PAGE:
First, the ‘DFID 2.0’ model: A new ministry would involve significant cost and upheaval for an incoming and inexperienced government and could attract much public and media attention to spending overseas amid likely austerity at home. Global trends are also heading in a different direction given the context of the geopolitical turn in development policies. It is though more likely with a coalition government as there is clear support for a new ministry from the Liberal Democrats.

Second, the ‘FCDO-does-development’ model: This would maintain the FCDO and incorporate a stronger development angle within it, such as coherence and cross-government ownership. The White Paper seemed to be heading in this direction. In short, this is the easiest option politically, but it wouldn’t change much.

Third, the ‘DFID-within’ model: This is a step further and would establish an independent development agency with policy and implementation but within the FCDO. So, some freedom but not too much from foreign policy. And at least a voice in cabinet albeit through the Foreign Secretary.

Fourth, a USAID Model: This would create a new development agency outside FCDO, but policy would stay with the FDCO, and implementation would be with the new agency. Again, some freedom but not too much from foreign policy. However, this could relegate development policy politically if there were no cabinet voice.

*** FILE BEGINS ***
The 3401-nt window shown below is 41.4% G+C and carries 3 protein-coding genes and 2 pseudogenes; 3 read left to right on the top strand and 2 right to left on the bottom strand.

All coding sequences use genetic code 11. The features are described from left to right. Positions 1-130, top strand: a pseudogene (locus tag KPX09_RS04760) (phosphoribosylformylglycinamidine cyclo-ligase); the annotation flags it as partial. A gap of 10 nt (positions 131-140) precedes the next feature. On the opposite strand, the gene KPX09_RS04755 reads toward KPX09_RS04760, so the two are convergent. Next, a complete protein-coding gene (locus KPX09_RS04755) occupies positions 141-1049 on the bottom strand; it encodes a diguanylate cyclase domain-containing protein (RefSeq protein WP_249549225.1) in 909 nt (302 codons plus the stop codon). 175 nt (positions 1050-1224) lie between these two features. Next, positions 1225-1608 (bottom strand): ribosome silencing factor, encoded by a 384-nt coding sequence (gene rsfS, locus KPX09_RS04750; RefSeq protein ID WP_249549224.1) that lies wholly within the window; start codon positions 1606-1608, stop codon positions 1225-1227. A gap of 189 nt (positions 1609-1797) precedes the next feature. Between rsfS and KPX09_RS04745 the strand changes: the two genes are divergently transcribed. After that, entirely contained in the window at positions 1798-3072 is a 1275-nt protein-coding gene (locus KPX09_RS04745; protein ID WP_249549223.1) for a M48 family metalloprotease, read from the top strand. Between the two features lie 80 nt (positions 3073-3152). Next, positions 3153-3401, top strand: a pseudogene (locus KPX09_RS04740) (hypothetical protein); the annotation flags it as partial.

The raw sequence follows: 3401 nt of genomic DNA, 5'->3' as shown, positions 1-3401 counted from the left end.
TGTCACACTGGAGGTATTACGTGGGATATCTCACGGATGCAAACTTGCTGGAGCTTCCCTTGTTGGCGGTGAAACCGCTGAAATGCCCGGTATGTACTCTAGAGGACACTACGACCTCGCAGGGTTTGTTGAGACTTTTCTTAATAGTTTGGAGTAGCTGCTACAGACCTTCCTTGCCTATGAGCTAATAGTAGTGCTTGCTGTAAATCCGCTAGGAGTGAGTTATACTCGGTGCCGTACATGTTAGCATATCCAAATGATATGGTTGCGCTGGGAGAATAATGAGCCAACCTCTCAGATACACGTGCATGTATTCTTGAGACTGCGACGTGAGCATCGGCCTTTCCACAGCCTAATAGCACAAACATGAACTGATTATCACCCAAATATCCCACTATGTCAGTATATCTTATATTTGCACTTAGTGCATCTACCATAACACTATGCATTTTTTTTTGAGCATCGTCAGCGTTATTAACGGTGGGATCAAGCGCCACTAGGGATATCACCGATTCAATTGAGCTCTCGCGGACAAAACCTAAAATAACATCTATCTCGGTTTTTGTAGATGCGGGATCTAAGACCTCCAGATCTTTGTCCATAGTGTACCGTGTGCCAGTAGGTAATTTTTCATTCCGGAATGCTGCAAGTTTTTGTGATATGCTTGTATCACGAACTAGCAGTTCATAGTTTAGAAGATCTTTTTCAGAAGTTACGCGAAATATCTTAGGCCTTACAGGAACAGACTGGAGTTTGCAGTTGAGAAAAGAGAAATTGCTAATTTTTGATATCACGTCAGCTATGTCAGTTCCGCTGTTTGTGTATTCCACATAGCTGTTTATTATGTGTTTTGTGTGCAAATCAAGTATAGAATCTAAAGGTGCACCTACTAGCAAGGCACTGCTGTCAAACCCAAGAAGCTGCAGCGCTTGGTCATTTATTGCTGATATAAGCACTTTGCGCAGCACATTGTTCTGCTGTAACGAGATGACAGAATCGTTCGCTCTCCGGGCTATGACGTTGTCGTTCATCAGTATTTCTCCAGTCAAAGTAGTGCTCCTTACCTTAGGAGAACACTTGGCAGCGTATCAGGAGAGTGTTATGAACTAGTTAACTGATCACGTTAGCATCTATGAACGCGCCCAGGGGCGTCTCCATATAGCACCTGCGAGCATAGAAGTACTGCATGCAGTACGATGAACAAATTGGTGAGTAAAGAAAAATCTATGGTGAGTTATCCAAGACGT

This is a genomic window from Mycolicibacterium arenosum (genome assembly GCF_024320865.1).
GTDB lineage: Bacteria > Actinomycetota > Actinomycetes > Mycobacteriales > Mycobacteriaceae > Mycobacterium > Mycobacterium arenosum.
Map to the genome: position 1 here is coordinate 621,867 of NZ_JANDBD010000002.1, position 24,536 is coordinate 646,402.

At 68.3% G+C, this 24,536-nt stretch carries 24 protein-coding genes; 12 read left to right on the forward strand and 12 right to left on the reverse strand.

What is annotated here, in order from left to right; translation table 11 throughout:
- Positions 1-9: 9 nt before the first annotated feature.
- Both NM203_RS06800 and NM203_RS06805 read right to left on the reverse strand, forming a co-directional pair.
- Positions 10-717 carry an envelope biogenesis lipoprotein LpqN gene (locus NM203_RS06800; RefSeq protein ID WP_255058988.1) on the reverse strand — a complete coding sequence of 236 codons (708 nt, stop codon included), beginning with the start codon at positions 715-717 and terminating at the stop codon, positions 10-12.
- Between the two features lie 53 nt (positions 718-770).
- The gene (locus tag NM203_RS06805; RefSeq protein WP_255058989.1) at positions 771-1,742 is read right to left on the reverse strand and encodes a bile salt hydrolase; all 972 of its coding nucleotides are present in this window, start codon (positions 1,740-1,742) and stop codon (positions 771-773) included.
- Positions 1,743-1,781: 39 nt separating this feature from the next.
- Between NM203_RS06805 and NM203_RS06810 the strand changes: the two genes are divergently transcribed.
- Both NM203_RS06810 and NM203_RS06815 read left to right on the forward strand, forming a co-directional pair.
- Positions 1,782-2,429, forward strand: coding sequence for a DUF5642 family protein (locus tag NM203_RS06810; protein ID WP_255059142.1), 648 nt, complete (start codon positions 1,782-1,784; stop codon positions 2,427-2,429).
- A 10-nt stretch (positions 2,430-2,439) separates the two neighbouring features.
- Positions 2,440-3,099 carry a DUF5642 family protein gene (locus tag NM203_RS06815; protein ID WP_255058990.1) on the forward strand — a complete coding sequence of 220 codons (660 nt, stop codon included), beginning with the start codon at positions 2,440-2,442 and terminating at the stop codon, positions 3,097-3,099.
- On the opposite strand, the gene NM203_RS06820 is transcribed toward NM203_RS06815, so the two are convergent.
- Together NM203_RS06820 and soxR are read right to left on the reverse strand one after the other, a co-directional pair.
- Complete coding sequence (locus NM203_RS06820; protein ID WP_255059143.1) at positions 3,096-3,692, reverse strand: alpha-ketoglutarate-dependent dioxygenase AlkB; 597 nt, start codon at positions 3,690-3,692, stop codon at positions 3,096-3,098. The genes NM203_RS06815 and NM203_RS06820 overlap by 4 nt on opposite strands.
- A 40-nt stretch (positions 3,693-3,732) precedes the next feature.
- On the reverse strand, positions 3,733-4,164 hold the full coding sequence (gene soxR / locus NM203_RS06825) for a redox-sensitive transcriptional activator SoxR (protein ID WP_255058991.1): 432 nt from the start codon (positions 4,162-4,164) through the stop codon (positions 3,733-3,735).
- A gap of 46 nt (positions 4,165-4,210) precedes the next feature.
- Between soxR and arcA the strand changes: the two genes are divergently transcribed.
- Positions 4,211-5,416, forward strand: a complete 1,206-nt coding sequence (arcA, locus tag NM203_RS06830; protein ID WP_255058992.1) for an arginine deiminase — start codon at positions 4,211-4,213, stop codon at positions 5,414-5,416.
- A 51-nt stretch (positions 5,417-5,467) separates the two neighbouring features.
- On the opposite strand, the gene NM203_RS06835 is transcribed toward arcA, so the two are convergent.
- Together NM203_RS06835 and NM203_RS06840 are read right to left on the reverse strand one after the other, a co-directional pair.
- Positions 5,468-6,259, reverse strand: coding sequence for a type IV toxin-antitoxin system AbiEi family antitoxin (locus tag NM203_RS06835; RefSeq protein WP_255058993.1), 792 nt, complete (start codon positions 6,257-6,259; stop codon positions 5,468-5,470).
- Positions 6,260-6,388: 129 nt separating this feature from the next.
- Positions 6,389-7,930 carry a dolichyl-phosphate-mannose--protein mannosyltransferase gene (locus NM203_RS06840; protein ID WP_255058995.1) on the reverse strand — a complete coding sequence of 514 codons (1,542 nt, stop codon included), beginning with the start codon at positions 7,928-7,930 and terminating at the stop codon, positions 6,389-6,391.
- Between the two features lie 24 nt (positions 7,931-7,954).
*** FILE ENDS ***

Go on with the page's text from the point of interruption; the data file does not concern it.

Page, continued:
Which option you see as the best option depends on how important you see a cabinet voice and your appetite for upheaval, but also the level of risk that is implied in drawing attention to ODA at a fiscally constrained and thus politically sensitive moment (which might undermine public support for ODA in the longer term).

Will there be a return to 0.7% in UK aid spending?

The short answer seems to be a resounding ‘no’, at least not for a (long) while. There is again an internal review planned by the Shadow Labour team, which will set out the ‘economic tests’ for return to 0.7% of gross national income.

Slow economic growth also means the absolute value of UK ODA won’t rise much either. That said, the current £13 bn/year is 0.5% reduced from the legal requirement of 0.7 as a ‘temporary measure’. That said, it is still high relative to others. It is above the OECD DAC average and EU average.

The thorny issue will be what is included in that amount. What is counted by donors as ODA is an issue for all donors.  Currently approaching £4bn of refugee housing costs within the UK is included as UK ODA or about 30% of all UK ODA. This is mainly for Ukrainian refugees (incidentally, Ukraine is also now the second largest recipient of bilateral UK aid, just behind Afghanistan’s).

One question is whether a new government would ever go below the 0.5 which is set as a minimum by the current government. There hasn’t been a public commitment by Labour to stay at 0.5 that I have seen though maybe it is implicit. It seems unlikely as changes would need a parliamentary vote at least, possibly repeal of the 0.7 legislation.

Here’s the rub: does a new government continue to allow overseas aid to meet the cost of hosting refugees in the UK? If this is not counted UK ODA falls to 0.36% of GNI (£9b/year). Or does a new government continue to count it, despite criticising such accounting, in order that UK ODA remains (but not really) at 0.5% of GNI? And it matters a lot as the extra cost of really going back to 0.7 is doubled if the refugee housing cost were to be replaced with new spending. In fact, an extra £8.5bn a year is needed and the chances of £8.5bn/year extra for ODA really seems light years away.